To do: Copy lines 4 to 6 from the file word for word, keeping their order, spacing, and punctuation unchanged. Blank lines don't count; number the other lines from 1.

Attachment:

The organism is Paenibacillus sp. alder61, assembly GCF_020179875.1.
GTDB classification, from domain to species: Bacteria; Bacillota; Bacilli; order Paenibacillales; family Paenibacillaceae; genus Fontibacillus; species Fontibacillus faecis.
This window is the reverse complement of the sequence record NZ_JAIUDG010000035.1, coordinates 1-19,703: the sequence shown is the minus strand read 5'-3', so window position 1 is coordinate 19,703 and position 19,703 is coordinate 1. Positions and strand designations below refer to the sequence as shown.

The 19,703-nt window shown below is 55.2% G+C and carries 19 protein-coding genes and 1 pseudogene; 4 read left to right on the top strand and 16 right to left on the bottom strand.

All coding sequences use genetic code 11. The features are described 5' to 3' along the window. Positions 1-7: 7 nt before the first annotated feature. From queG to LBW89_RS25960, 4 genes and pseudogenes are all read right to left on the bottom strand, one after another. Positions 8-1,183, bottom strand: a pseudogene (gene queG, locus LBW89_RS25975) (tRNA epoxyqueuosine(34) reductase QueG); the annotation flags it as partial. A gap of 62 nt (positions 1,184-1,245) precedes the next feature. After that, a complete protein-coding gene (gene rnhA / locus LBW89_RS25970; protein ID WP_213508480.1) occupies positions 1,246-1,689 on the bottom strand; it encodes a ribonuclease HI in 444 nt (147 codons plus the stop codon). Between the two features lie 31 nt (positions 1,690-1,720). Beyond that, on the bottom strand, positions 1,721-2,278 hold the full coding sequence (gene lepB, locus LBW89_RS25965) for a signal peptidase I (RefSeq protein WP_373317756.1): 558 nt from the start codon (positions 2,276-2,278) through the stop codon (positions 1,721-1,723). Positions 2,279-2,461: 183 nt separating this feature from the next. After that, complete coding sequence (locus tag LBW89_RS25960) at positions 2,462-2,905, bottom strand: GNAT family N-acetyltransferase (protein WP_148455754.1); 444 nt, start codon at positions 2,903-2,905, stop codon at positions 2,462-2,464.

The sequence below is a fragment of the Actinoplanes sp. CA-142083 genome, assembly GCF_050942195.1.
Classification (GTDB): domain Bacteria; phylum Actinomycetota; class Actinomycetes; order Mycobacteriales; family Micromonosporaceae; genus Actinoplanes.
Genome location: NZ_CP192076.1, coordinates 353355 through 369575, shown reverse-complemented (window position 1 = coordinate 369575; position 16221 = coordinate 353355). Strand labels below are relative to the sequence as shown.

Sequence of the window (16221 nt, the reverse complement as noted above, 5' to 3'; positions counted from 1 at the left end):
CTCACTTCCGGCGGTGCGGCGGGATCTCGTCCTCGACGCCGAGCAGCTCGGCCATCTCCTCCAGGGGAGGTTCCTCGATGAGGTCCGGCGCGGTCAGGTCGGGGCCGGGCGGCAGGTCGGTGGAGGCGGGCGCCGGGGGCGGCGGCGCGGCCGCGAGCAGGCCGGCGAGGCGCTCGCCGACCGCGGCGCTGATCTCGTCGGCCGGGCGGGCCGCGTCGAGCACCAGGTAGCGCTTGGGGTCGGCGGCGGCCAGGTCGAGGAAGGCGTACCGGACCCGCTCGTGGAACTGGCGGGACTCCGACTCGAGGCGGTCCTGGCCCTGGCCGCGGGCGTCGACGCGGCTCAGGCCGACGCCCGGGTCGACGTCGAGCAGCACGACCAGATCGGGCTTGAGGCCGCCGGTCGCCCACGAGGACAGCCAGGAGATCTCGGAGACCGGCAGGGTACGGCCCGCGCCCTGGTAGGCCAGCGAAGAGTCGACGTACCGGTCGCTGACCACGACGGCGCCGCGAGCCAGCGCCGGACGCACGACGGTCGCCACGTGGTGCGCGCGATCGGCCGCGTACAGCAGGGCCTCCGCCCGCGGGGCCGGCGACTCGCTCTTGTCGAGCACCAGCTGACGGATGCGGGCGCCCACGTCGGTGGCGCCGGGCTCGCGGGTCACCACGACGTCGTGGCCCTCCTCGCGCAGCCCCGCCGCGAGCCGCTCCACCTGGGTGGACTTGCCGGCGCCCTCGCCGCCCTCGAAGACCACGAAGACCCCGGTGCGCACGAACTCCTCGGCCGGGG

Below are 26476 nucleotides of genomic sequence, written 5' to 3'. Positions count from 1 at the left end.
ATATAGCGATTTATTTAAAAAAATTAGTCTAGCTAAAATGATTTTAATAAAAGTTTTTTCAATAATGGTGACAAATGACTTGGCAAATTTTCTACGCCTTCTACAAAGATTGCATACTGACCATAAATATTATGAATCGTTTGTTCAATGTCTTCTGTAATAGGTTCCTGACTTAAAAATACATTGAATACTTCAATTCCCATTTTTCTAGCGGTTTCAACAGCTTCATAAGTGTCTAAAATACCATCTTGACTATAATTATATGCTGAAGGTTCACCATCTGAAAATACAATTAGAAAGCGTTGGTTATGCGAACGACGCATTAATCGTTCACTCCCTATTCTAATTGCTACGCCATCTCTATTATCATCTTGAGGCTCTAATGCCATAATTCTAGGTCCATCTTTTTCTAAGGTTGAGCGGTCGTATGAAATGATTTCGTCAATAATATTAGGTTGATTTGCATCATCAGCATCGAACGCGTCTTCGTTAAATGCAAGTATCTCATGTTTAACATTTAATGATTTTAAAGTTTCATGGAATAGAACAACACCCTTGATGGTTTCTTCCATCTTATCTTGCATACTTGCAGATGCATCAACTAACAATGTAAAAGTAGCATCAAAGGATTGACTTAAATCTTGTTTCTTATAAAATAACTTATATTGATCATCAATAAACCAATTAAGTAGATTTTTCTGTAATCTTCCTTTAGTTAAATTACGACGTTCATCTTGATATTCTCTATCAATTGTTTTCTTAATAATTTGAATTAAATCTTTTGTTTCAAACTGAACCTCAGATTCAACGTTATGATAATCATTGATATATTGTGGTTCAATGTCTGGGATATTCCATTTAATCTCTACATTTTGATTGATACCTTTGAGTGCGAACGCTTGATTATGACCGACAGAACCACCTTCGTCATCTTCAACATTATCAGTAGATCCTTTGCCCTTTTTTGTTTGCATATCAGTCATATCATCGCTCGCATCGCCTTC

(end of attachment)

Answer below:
The 19,703-nt window shown below is 55.2% G+C and carries 19 protein-coding genes and 1 pseudogene; 4 read left to right on the top strand and 16 right to left on the bottom strand.

All coding sequences use genetic code 11. The features are described 5' to 3' along the window. Positions 1-7: 7 nt before the first annotated feature. From queG to LBW89_RS25960, 4 genes and pseudogenes are all read right to left on the bottom strand, one after another. Positions 8-1,183, bottom strand: a pseudogene (gene queG, locus LBW89_RS25975) (tRNA epoxyqueuosine(34) reductase QueG); the annotation flags it as partial. A gap of 62 nt (positions 1,184-1,245) precedes the next feature. After that, a complete protein-coding gene (gene rnhA / locus LBW89_RS25970; protein ID WP_213508480.1) occupies positions 1,246-1,689 on the bottom strand; it encodes a ribonuclease HI in 444 nt (147 codons plus the stop codon). Between the two features lie 31 nt (positions 1,690-1,720). Beyond that, on the bottom strand, positions 1,721-2,278 hold the full coding sequence (gene lepB, locus LBW89_RS25965) for a signal peptidase I (RefSeq protein WP_373317756.1): 558 nt from the start codon (positions 2,276-2,278) through the stop codon (positions 1,721-1,723). Positions 2,279-2,461: 183 nt separating this feature from the next. After that, complete coding sequence (locus tag LBW89_RS25960) at positions 2,462-2,905, bottom strand: GNAT family N-acetyltransferase (protein WP_148455754.1); 444 nt, start codon at positions 2,903-2,905, stop codon at positions 2,462-2,464.

The sequence below is a fragment of the Actinoplanes sp. CA-142083 genome, assembly GCF_050942195.1.